General Mills will soon be selling some Cheerios made without ingredients containing “genetically modified organisms,” a/k/a “GMOs”. This from yesterday’s Wall Street Journal:
“Critics of GMO use in foods called attention to the Cheerios move Thursday, hailing it as a major victory. Advocacy groups have raised concerns about possible health problems from eating foods with GMOs, which are crops like corn grown from seeds genetically engineered for desirable traits like pest resistance. The groups have promoted consumer campaigns in some states to mandate labeling of GMOs in food, and targeted specific brands – including Cheerios – and to change their policies.
Most big food companies have rebuffed such efforts, arguing that there is no evidence of any health problems resulting from GMOs despite decades of use. The food companies also generally have refused voluntarily labeling, saying it is costly and will give consumers a misconception that GMOs are harmful.
‘There is broad consensus that food containing GMOs is safe, but we decided to move forward with this in response to consumer demand,’ said Mike Siemienas, spokesman for General Mills. …
GMO Inside, a campaign that advocates GMO labeling, said Cheerios is the first major brand of packaged food in the U.S. to make the switch from containing GMOs to marketing itself as non-GMO. Some foreign countries have restricted GMO use in food for years.”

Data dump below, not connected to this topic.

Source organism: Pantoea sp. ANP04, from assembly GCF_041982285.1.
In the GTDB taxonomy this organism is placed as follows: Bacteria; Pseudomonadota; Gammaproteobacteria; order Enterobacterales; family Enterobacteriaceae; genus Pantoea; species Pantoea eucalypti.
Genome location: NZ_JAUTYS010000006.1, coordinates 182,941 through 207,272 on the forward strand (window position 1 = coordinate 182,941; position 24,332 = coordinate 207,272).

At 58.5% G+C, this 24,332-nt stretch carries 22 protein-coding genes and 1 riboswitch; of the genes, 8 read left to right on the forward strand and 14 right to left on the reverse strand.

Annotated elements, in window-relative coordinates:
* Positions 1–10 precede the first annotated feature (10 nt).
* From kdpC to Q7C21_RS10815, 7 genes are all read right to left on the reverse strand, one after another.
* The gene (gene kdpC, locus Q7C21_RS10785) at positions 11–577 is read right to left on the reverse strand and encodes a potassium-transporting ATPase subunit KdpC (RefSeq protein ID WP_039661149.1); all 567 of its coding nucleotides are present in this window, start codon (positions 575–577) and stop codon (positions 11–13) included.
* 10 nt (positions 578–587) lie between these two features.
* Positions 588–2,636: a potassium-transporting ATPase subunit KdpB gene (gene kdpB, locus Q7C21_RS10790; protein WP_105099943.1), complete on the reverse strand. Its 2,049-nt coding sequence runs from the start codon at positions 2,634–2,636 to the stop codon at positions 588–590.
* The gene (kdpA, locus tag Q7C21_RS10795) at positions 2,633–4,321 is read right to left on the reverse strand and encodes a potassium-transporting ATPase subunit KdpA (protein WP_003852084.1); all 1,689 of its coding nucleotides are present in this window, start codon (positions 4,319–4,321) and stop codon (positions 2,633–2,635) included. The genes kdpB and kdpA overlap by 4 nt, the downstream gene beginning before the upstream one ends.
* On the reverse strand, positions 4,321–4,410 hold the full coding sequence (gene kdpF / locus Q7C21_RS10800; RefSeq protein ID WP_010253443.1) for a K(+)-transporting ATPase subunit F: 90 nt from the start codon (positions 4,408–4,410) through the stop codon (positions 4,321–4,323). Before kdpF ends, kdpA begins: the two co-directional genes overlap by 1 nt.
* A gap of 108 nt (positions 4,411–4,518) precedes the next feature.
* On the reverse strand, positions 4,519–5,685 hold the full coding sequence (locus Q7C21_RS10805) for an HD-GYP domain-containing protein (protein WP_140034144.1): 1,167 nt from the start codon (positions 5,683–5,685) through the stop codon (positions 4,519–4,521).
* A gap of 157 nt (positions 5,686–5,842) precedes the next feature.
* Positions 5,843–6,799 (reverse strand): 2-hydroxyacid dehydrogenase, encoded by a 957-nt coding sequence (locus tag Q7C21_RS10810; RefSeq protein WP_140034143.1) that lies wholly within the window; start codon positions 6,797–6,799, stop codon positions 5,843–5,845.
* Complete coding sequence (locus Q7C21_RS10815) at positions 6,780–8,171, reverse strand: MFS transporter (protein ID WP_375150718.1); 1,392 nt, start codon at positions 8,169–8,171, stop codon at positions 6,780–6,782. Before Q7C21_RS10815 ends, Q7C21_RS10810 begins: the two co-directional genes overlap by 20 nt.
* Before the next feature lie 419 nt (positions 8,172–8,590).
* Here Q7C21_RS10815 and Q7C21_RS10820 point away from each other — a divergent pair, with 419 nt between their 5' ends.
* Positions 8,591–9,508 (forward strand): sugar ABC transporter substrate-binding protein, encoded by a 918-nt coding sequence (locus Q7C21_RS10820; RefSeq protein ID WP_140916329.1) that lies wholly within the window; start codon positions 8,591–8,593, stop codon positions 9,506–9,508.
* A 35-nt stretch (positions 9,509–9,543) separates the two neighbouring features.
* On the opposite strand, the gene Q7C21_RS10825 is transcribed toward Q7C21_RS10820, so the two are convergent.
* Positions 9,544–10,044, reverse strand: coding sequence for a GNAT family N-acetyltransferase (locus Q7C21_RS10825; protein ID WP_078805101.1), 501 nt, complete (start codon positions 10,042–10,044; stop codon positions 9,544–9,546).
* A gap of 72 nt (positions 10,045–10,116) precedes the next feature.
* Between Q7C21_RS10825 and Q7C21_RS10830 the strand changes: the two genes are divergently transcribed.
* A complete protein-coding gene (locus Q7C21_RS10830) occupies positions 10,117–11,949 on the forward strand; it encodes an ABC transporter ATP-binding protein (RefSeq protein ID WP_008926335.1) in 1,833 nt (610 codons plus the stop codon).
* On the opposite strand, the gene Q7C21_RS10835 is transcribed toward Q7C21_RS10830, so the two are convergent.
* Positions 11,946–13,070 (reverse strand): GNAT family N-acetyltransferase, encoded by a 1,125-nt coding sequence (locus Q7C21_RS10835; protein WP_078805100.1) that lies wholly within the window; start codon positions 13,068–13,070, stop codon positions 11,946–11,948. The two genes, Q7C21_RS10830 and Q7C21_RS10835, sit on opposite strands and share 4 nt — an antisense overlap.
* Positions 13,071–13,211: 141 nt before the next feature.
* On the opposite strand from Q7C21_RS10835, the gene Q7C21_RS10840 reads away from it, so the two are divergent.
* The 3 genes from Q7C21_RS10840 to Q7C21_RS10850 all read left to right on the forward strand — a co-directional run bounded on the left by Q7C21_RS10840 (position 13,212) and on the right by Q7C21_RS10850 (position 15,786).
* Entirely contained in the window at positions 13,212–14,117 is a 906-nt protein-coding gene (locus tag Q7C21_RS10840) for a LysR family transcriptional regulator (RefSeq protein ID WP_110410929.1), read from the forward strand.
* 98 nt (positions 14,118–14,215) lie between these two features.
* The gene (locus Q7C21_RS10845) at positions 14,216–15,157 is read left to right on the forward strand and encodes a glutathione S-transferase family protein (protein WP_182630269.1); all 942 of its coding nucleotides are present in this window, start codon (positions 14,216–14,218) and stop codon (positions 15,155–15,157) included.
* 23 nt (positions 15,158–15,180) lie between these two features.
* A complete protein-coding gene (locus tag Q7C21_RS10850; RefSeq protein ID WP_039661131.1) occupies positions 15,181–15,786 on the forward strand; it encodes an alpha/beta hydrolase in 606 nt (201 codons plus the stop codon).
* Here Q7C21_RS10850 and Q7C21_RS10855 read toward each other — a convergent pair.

I have no objection to General Mills doing whatever it wants with the products it sells. Cheerios is GM’s product; it can make Cheerios however it wants to. My concern is not with General Mills. The main problem isn’t even what happens in the United States. If people in the United States want food made without genetically modified ingredients, it would be a problem. Most of our food presently comes from genetically modified seeds, etc., so there would be a difficult transition period as we stopped using GMOs. But we could do it. Our farmers could grow all the food we need without using GMOs. Our food would be more expensive, but we could afford it. And we would have enough.
The problem with the campaign against GMOs is not in the rich countries; it’s in the not-so-rich countries. There are many countries where people do not have enough food, where drought and pests can cause major dislocations in the food supply from year to year. Drought-resistant and pest-resistant crops can provide more food and more secure food supplies in those countries.
Fifty years ago, the green revolution of Norman Borlaug and others brought relief from hunger and famine to millions of people in poorer countries. GMO foods have the potential to do the same thing today.
Protesting against foods grown from genetically modified seeds and other GMOs makes people in the United States feel good about their social conscience. In less advantaged countries, those protests will, if successful, result in more hunger and more disease made worse by malnutrition.